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Steve Fidel
Richard Scott as Willy Loman in Death of a Salesman at the Grand Theatre.

There was a surprising number of vibrant theater productions along the Wasatch Front during 2013. Even more astonishing was the even distribution of outstanding productions across the area’s many theater companies.

Of course, I was not able to see all that Utah has to offer. There were productions I missed that I now regret not making a larger effort to include in my busy schedule.

(Out of full disclosure, one good reason I saw two productions — "Evita" and "Elf the Musical" — is because my son was in the cast. I also volunteer for the nonprofit Utah Repertory Theater Company, which produced "Carousel" and "Side Show," both of which were among my favorites.)

So here are this critic's favorite stage and musical offerings from a very enjoyable year:

Egyptian Theatre Company: “Evita”

Amber Hansen’s splendid direction was focused on the essential story elements of “Evita,” and Rebecca Joy Raboy’s choreography kept the plot moving energetically forward. The universally strong cast was led by Erin Royall Carlson, who wrapped her formidable instrument around the challenging title role with ease.

The Grand Theatre: “Death of a Salesman”

One of the great American plays of the 20th century, and perhaps the great American play, received a poignant and genuinely satisfying staging under assured direction from Mark Fossen. The fine performances — with Richard Edward Scott’s masterful portrayal of Willy Loman at the firm center — made the production captivating.

Hale Center Theater Orem: “Urinetown”

Direction by the richly inventive Dave Tinney and zesty performances made “Urinetown” a droll, blissful delight. Kelly Coombs Johnson as the starry-eyed Hope Caldwell and Chase Ramsey as the revolutionary Bobby Strong displayed vocal prowess and fine comic acting skills.

Close second place: HCTO’s “The Civil War." Standout performances by Cody Hale, Carleton Bluford and Mackenzie Seiler made this show memorable.

Hale Centre Theatre: “Ragtime”

With expert singer-actors in the lead roles and the large, impressive ensemble, HCT’s “Ragtime” was several notches above standard fare. The behind-the-scenes artistry of director Chris Clark, choreographer Marilyn May Montgomery and musical director Kelly DeHaan was evident.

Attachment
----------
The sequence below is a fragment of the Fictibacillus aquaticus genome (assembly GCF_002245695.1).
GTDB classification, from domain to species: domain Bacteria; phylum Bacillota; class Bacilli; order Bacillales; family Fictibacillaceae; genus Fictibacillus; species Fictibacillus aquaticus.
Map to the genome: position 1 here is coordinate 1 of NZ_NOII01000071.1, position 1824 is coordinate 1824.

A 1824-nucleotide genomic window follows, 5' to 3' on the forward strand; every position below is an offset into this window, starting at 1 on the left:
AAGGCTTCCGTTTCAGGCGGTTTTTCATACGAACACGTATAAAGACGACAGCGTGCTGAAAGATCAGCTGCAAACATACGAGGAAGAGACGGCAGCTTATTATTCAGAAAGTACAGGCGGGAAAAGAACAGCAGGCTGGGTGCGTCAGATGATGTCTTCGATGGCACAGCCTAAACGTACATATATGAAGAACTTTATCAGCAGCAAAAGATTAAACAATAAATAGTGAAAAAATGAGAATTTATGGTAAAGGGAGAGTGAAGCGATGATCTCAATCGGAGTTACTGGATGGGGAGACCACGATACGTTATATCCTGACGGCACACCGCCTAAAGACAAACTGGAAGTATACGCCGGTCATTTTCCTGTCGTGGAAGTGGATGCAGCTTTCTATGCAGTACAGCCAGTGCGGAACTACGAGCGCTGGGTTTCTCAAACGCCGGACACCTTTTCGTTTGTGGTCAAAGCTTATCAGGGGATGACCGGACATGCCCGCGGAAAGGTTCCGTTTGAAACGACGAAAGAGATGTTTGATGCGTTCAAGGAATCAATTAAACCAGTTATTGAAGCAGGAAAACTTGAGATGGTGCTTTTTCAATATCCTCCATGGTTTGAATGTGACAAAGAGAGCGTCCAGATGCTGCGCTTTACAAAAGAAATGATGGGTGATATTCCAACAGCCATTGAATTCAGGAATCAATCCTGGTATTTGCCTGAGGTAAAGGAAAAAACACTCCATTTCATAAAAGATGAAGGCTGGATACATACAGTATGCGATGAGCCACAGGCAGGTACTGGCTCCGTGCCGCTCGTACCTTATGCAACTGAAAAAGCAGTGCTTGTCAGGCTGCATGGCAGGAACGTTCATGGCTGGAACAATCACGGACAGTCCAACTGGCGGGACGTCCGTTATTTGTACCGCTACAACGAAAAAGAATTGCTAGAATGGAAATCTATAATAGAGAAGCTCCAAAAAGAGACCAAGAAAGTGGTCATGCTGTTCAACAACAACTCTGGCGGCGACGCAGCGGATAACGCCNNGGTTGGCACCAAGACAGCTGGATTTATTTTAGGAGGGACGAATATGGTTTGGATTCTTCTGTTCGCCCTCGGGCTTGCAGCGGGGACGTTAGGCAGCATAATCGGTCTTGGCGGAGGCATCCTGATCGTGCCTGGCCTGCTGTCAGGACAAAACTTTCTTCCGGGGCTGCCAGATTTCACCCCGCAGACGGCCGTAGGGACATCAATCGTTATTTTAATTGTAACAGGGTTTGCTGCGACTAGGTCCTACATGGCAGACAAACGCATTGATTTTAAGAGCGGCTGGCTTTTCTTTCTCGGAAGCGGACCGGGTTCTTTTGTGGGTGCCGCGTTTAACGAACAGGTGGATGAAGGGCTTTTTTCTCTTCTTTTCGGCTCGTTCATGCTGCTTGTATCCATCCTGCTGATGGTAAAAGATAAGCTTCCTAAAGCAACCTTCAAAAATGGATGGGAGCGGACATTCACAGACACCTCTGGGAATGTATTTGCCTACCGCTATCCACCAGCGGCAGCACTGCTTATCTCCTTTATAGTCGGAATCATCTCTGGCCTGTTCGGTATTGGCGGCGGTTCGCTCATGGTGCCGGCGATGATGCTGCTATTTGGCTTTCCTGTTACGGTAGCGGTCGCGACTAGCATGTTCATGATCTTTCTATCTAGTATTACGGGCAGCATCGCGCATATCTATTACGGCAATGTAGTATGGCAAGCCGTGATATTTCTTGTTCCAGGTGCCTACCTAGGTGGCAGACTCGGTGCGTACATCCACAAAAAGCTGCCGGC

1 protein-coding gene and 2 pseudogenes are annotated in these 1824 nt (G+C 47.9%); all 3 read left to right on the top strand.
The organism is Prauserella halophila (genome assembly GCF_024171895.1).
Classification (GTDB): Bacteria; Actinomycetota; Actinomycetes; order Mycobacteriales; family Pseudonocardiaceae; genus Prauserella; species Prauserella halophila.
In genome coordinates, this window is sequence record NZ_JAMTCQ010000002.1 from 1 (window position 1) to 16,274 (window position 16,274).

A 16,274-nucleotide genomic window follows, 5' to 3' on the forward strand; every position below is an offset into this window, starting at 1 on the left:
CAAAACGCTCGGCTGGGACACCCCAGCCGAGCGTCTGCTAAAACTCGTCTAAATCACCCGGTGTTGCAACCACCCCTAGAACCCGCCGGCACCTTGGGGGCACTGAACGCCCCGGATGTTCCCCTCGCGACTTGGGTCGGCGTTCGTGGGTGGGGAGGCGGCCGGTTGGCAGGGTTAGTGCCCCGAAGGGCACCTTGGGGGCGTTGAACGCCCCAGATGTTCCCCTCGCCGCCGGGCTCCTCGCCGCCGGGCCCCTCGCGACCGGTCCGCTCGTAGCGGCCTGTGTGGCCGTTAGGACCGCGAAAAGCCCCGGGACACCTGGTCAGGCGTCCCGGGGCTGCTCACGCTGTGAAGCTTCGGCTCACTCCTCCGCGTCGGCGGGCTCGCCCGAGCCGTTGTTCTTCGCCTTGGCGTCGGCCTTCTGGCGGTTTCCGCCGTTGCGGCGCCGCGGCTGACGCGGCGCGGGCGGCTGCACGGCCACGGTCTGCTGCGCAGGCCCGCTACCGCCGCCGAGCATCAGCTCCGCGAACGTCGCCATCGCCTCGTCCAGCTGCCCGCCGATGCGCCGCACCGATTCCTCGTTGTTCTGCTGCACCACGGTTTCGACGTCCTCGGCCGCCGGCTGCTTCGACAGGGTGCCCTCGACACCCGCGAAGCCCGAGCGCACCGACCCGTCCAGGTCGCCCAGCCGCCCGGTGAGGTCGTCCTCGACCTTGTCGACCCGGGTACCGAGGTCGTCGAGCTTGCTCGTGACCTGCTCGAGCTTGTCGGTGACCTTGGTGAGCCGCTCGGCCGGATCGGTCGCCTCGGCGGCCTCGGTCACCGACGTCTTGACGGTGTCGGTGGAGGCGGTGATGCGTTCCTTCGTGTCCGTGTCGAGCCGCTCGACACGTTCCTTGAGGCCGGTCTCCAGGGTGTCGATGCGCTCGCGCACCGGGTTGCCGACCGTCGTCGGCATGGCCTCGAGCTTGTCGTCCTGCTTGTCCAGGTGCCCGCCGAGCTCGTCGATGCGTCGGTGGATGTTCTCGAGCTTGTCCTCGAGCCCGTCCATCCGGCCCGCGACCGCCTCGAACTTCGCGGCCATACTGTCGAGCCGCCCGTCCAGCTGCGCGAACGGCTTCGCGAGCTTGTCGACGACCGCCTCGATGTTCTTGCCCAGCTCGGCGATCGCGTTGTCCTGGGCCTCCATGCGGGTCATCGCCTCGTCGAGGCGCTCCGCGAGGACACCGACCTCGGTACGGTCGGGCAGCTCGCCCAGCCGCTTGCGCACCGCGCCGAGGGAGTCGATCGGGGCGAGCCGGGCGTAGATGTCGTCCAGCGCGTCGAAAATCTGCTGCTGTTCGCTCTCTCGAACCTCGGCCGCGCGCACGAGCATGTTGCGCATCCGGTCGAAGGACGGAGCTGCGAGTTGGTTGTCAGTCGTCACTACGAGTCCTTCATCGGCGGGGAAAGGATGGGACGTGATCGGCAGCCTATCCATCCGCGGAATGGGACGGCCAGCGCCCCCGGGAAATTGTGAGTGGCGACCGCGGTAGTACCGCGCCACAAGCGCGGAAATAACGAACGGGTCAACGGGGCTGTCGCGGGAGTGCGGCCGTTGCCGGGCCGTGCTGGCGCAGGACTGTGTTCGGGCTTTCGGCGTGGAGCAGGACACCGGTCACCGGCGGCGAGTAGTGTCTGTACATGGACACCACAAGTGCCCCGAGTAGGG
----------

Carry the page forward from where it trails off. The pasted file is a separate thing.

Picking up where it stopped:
Pioneer Theatre Company: “Elf the Musical”

Listening to the recorded score before the show opened, it seemed impossible that this show could ever be staged as full of charm as PTC’s production was. With spirited direction by the Tony-nominated Dan Knechtges and a very gifted Quinn VanAntwerp as Buddy, “Elf the Musical” was a “sparkle, jolly, twinkle, jingley” surprise.

Close second place: PTC's "The Odd Couple." Artistic director Karen Azenberg’s deft background with Neil Simon contributed deeply to the success of this wonderful production.

Salt Lake Acting Company: “Good People”

The brilliance of Pulitzer Prize-winning David Lindsay-Abaire’s “Good People” was strengthened by SLAC’s expert staging. The fascinating play explores what characteristics “good people” should have. “Good People” was smartly directed by Robin Wilks-Dunn and featured a searing performance by Nell Gwynn as Margaret Walsh that had nuance, heart and honesty.

Close second place: SLAC's "The Cat in the Hat." Audiences were transported into the fantastical world of Dr. Seuss. The spry direction of Penelope Caywood and the highly animated six actors vividly re-created the amusing menagerie of characters Seuss imagined.

These were not fully staged productions, but these two concert events featured prominent theater artists and merit inclusion:

BYU Bravo! Performing Arts Series: Audra McDonald

Blessed with a lush, emotive, incredibly clear soprano, McDonald effortlessly yet forcefully expresses astonishing joy. This peerless quality demonstrates why she is the most highly decorated contemporary Broadway artist.

Utah Symphony’s Pop Concert Series: Brian Stokes Mitchell

There is a tangible joy in Mitchell’s personality that bursts forth on stage. Radiating genuine happiness and unabashed glee, the Broadway leading man and vivacious soloist gave a truly spectacular performance.